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  • Contributors

Conor Brady was editor of the Irish Times from 1986 to 2002 and visiting professor at John Jay College of Criminal Justice (City University of New York) from 2003 to 2005. From 2005 to 2011 he was a commissioner of the Garda Síochána Ombudsman Comission. He is author of two histories of Irish policing, Guardians of the Peace (1974) and The Guarding of Ireland: The Garda Síochána since 1960 (forthcoming in 2014), and two crime novels, A June of Ordinary Murders (2012) and The Eloquence of the Dead (2013). A memoir of his years as editor of the Irish Times is entitled Up with the Times (2005).

John Brannigan teaches English at University College Dublin. His books include Brendan Behan: Cultural Nationalism and the Revisionist Writer (2002) and Race in Modern Irish Literature and Culture (2009). He is also the editor of the Irish University Review, which devotes its current special issue (44:1) to Brendan Behan.

Aisling B. Cormack is humanities research associate in English at the University of California, Irvine, and adjunct professor of English at Pasadena City College. Her essay “On the Edge: The Legacy of Irish Partition in The Butcher Boy” is forthcoming in a volume on the work of Patrick McCabe. She is currently working on a book-length study of McCabe’s novels and Neil Jordan’s film adaptations in the context of Irish partition, and on a chapter, “A Garden Divided,” on Samuel Beckett’s representation of Irish partition in his novel Watt for the collection An Art of the Impasse, currently under review. [End Page 205]

Carol Dell’Amico is a lecturer in English and associate in women and gender studies at California State University, Bakersfield, where she teaches courses in Anglophone, postcolonial, and twentieth-century literature. She is the author of Colonialism and the Modernist Moment in the Early Novels of Jean Rhys (2005) and most recently of “Anne Enright’s The Gathering: Trauma, Testimony, Memory” in New Hibernia Review 14:1 (2010).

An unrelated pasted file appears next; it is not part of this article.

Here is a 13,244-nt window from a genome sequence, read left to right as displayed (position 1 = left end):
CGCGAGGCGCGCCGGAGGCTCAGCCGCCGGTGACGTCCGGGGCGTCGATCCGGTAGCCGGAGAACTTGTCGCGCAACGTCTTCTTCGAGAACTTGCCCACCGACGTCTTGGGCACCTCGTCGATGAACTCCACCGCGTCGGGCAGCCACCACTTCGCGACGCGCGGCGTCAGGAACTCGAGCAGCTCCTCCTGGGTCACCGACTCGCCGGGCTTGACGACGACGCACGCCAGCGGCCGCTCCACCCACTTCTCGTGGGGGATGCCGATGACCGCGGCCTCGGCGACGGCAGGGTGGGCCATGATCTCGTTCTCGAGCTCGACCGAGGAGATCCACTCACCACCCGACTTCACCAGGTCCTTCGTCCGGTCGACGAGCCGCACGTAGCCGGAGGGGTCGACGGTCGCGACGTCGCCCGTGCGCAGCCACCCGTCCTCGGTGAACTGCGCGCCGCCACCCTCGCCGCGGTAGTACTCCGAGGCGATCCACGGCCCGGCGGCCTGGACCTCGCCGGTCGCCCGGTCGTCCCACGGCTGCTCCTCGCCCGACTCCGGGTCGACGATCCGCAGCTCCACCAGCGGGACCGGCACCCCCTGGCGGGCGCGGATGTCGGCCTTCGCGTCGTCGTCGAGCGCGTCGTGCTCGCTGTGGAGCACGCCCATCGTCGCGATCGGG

Bryce Evans is senior lecturer in history at Liverpool Hope University. A graduate of the University of Warwick and University College Dublin, where he was awarded his doctorate, he has taught at Liverpool Hope since 2011. He has published widely on modern Irish economic and political history, including Seán Lemass: Democratic Dictator (2011) and Ireland during the Second World War: Farewell to Plato’s Cave (2014). He was awarded the Winston Churchill fellowship (2014) in acknowledgment of his research into historical and contemporary food security.

Rosemary Erickson Johnsen is associate professor of English at Governors State University in University Park, Illinois. She is a member of the editorial advisory board of the Journal of Popular Culture, and the author of Contemporary Feminist Historical Crime Fiction (2006). She is currently working on a book-length comparative study of contemporary Irish and Scandinavian crime fiction; other research interests include crime, real and fictional, of the British interwar period and the work of Patrick Hamilton.

William Meier is assistant professor of history at Texas Christian University in Ft. Worth, Texas, where he teaches courses on modern Ireland, Britain, and the British empire. He is the author of Property Crime in London, 1850–Present (2011), and is currently working on a book project on the history of terrorism in the United Kingdom and the empire since the late nineteenth century.

Dale Montgomery is an instructor in world history at Simon Fraser University in Vancouver, BC. He has a Ph.D. from Queen’s University Belfast, where he held a Social Studies and Humanities Research Council of Canada fellowship and an Institute of Irish [End Page 206] Studies Postgraduate International Research studentship. His essay “‘They Were the Men Who Licked the IRA’: Blueshirt Masculine Identity” appeared in Caroline Magennis and Raymond Murray, eds., Irish Masculinities: Critical Reflections on Literature and Culture (2011), and “‘No Suggestion of Suffragettism’: The Blue Blouses in Ireland, 1933–1936” is forthcoming in Women’s History Review in 2014. He is currently working on a study of the formulation and adaptation of extraparliamentary tactics and ideology within the Atlantic world in the nineteenth century.

Rachel Oppenheimer is a Ph.D. candidate in history...


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